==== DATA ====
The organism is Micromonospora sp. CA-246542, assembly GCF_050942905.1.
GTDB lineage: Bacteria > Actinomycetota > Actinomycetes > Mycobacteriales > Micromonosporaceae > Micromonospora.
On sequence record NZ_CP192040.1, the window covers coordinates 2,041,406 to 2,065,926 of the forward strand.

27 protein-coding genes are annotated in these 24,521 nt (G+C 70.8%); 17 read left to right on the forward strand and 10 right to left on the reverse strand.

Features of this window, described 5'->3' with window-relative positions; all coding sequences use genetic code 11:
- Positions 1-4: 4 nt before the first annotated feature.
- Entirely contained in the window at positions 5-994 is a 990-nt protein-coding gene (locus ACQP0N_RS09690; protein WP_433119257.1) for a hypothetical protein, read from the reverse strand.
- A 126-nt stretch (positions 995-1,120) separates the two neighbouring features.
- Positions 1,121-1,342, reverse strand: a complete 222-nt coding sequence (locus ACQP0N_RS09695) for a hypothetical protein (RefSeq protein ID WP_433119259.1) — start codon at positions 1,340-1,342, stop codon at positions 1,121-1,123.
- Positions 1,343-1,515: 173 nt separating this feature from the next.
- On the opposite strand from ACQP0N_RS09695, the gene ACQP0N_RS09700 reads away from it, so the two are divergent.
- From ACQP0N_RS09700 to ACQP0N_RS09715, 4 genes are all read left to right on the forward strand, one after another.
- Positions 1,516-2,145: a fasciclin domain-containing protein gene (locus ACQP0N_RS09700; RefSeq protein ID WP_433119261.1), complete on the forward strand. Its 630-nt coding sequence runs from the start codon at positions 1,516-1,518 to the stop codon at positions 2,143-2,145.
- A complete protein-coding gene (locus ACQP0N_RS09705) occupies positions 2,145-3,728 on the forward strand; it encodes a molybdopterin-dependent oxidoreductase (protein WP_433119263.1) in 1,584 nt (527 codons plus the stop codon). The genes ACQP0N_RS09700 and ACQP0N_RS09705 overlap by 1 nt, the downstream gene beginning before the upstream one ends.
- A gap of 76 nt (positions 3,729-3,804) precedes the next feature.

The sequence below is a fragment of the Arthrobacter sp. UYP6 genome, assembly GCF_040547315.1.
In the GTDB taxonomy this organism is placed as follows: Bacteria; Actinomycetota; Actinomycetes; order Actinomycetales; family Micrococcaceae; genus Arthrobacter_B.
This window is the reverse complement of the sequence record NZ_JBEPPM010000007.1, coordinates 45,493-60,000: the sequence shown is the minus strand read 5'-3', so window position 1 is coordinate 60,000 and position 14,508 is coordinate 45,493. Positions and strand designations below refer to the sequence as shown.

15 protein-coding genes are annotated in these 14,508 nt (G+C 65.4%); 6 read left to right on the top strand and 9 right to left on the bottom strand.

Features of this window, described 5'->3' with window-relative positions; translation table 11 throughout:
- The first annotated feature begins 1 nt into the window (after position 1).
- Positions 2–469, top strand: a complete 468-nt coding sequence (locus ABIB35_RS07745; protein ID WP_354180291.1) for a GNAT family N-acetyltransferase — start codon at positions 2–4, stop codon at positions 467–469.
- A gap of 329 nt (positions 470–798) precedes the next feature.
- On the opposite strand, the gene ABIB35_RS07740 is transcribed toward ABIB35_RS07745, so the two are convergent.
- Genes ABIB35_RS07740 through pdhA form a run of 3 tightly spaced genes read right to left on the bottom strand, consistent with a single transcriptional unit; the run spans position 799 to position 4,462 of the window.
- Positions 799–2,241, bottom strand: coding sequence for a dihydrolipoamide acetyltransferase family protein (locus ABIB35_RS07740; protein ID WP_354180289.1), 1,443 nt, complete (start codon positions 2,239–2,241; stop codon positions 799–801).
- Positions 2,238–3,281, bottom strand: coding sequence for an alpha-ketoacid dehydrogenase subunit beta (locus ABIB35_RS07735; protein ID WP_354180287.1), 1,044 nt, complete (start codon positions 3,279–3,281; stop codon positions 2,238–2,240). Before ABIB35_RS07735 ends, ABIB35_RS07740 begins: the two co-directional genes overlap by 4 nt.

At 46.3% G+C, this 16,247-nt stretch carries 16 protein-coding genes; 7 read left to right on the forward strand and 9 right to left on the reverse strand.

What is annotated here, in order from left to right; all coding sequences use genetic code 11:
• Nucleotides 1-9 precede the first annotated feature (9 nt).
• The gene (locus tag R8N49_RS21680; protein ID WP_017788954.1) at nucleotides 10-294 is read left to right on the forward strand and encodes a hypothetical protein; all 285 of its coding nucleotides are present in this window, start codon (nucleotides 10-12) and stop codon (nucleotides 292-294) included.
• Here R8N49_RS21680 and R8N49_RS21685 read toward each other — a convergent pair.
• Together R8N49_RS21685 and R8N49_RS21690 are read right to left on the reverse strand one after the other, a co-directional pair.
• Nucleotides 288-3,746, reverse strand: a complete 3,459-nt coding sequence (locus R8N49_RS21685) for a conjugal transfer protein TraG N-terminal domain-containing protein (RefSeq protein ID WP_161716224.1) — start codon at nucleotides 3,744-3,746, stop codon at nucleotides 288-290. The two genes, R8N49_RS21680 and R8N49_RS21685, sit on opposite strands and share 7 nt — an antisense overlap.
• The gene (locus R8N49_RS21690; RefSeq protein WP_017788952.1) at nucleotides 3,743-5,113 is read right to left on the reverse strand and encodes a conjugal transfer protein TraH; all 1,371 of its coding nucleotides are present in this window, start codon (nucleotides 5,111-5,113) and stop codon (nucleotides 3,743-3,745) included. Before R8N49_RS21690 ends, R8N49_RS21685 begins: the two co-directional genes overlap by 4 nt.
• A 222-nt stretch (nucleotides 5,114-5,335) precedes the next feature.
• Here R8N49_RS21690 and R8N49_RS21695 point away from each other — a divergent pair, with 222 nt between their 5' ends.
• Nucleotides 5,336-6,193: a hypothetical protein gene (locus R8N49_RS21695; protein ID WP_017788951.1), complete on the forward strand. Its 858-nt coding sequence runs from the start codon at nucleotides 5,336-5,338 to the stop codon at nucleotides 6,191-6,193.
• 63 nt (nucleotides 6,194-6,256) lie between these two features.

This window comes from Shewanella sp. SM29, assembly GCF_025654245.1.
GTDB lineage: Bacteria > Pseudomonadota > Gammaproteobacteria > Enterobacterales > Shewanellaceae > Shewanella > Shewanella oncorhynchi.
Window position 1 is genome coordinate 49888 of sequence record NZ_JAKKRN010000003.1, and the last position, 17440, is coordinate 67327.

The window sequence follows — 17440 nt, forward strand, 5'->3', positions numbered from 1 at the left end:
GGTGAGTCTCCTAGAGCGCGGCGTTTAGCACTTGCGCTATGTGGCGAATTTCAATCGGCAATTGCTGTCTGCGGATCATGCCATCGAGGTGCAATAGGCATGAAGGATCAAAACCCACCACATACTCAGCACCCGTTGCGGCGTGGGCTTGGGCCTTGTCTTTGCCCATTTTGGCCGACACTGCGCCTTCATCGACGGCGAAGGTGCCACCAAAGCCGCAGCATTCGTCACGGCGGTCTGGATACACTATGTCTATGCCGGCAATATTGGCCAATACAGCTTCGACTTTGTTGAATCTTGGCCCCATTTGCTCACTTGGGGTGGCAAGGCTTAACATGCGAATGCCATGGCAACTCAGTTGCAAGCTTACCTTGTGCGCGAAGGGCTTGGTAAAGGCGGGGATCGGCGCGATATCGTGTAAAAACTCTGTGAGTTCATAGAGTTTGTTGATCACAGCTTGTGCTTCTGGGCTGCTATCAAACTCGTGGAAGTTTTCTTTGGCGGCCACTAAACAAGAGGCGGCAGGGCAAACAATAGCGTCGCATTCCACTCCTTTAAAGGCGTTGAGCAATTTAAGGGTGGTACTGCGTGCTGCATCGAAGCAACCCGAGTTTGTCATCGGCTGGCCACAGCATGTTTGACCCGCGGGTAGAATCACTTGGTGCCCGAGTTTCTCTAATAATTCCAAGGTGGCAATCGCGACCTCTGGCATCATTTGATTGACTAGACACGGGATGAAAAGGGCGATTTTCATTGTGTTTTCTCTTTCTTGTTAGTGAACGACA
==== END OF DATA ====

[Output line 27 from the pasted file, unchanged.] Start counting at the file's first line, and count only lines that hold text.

- Positions 2,238–3,281, bottom strand: coding sequence for an alpha-ketoacid dehydrogenase subunit beta (locus ABIB35_RS07735; protein ID WP_354180287.1), 1,044 nt, complete (start codon positions 3,279–3,281; stop codon positions 2,238–2,240). Before ABIB35_RS07735 ends, ABIB35_RS07740 begins: the two co-directional genes overlap by 4 nt.